The Old Cross of Ardboe - A Poem
A Tyrone poet waxes lyrical about his home
Fare thee well my native green clad hills
Fare thee well my shamrock plains
Ye verdant banks of sweet Lough Neagh
With your silvery winding streams
Though far from home in green Tyrone
From where you and I did stray
I adore you Killycolpy
Where I spent my youthful days.
Shall I never rove through Belmont’s grove?
Or Carnan’s lofty hills
Or hear again the fairy tale
Of the rath beside the mill
Shall I e’er hold Shane’s castle old
Or gaze on Massereene
Shall I e’er see my cottier land?
By Coney Island or Rosskeen.
Shall I e’er stray by the Washingbay?
Where the wary trout decoy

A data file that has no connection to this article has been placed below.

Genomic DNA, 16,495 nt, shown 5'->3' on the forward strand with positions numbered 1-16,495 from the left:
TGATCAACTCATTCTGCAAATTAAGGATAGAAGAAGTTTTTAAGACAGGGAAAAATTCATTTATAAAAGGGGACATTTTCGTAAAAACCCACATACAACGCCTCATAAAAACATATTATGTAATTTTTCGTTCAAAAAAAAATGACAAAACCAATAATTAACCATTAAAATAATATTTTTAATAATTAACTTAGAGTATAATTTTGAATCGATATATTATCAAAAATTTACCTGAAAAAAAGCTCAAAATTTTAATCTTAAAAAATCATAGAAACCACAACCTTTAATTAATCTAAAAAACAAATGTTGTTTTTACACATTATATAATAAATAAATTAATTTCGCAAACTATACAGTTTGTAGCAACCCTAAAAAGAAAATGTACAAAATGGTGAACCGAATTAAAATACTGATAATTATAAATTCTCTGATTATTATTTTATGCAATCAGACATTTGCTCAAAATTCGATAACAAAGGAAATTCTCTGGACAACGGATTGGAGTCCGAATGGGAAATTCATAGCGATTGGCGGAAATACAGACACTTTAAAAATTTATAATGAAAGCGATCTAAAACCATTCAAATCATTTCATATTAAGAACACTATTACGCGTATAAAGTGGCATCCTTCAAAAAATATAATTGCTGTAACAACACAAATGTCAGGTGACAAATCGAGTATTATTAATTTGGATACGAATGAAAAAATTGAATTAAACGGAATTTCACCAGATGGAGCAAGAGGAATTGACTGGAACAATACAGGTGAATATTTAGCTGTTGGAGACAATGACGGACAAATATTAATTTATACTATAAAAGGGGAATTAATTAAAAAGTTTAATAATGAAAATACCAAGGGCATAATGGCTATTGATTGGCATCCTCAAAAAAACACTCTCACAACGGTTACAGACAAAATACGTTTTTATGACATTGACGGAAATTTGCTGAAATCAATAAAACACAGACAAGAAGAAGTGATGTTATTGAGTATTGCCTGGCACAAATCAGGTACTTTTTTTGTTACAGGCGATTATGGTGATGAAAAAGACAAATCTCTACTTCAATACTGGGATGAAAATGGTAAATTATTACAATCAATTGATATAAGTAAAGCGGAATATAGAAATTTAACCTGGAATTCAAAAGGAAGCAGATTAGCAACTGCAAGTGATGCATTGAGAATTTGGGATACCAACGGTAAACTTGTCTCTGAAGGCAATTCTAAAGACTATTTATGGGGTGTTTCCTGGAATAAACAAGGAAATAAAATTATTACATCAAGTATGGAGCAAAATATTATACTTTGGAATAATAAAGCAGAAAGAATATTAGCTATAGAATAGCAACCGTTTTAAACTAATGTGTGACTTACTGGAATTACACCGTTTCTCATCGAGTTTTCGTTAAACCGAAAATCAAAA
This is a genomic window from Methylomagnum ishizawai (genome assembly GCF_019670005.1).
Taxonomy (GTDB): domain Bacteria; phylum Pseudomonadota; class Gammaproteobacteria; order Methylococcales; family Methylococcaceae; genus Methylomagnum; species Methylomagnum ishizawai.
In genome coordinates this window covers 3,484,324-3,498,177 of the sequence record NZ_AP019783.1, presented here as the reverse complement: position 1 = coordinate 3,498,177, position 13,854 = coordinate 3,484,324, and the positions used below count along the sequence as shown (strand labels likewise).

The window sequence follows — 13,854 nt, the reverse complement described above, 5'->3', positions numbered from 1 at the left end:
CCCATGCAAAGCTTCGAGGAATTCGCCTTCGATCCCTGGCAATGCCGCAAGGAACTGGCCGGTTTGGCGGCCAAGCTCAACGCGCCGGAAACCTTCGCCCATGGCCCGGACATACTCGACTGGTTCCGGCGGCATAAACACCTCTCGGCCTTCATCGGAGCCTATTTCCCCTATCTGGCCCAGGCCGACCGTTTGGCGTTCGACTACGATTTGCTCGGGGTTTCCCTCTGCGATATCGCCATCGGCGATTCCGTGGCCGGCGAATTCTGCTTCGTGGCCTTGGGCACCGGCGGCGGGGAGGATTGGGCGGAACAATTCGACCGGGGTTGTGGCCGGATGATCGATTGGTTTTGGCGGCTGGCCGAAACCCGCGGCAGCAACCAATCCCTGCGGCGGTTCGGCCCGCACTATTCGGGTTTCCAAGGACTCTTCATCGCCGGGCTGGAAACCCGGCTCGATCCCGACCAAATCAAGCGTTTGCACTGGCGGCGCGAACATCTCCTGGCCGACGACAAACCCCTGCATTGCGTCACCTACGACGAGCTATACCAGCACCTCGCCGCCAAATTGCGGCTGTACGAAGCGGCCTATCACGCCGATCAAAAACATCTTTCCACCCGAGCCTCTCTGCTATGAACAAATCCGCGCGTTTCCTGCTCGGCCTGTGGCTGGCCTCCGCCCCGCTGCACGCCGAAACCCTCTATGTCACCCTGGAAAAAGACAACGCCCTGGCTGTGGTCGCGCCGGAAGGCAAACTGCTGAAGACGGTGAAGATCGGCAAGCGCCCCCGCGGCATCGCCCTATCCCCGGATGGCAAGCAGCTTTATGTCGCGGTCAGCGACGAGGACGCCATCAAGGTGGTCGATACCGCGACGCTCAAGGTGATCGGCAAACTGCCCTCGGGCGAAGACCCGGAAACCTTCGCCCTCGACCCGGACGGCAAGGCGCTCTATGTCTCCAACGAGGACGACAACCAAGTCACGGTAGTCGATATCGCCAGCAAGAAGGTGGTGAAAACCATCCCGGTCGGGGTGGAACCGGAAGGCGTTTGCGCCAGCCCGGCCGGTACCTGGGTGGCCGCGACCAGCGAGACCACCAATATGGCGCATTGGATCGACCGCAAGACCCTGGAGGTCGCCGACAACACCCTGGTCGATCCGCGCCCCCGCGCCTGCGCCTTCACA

Or cast my line on an evening fine
Round the shores of sweet Mountjoy
Shall the autumn gale e’er fill my sail?
By the dim declining moon
See the tempest toss on the shores of Doss
Or the raging bay of Toome.
For you old Ardboe, my tears do flow
When I think and call to mind
My comrades dear and friends sincere
And loved ones true and kind
How I long to gaze on your heathery braes
Though seven long years have flown
And the hands to grasp in friendship’s clasp
With loved ones in Tyrone.
But I know alas, this life must pass
Its course no longer mine
Yet I hope e’er long on my land of song
That stars of peace may shine
May plenty bloom from the Bann to Toome
The shamrocks yet may grow
Green o’er my grave by Lough Neagh’s wave
Or the old cross of Ardboe.